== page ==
Libraries are free public spaces, where EVERYONE, irregardless of ANY demarcations with which we categorize people (i.e. financial status, race, sexual and gender identity, etc.), are welcome.

    Libraries, and the books within them, are portals to landscapes perhaps beyond our immediate surroundings; they invite us to engage with an infinite array of lives, some of which may be easily relatable to us, and some of which may challenge, stretch, and, hopefully, grow us.

    I am thrilled that, via this programming, the Whiting Library is continuing to grow and create safe spaces that encourage imagination, self-expression and the knowledge that we are ALL worthy of love, care and respect.

    In Trust,
    Aleda Bliss

  16. I also work in a Vermont library that has sponsored Drag Queen Story Hour.

    It’s a fun event where kids can learn about being accepting and tolerant of all kinds of people and they enjoy playing dress up.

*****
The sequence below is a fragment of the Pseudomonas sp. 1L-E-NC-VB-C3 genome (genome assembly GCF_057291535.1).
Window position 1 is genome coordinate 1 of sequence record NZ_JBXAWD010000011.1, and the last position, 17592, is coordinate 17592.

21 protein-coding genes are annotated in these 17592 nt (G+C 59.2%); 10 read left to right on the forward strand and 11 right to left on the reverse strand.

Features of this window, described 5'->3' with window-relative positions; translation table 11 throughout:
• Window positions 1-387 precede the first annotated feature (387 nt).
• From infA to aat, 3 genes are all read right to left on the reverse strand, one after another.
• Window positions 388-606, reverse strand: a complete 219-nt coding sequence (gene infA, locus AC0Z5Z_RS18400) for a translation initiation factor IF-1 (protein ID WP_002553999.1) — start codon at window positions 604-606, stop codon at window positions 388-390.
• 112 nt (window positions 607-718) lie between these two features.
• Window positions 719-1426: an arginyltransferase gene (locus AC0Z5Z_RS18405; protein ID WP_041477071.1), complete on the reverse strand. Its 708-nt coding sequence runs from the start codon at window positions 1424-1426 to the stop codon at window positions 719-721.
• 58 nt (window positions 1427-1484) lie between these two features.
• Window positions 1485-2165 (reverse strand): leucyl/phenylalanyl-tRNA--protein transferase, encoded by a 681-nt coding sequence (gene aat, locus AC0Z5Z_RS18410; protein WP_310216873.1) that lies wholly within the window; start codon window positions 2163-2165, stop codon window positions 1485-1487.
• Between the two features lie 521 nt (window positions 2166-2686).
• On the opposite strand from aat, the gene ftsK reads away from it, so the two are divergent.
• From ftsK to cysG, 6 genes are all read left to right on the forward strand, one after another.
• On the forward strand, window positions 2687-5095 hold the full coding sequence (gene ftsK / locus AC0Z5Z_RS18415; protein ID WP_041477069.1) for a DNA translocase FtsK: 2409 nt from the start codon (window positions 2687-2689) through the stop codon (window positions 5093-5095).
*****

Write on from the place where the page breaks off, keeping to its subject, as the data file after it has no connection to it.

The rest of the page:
At Kimball Library in Randolph it was a very popular program.

    Really sorry to see that they board somehow decided to make this a thing. I support Deirdre Doran, who should feel free to contact the Intellectual Freedom Committee of the Vermont Library Association if she needs some support or advice.

  17. Eva Ryan says:

    I applaud Chester Telegraph for providing a forum for unedited discussions. A town square if you will. Thank you.

    There was much concern on my part upon reading Chester Telegraph’s article regarding the resignation of Chester’s library director.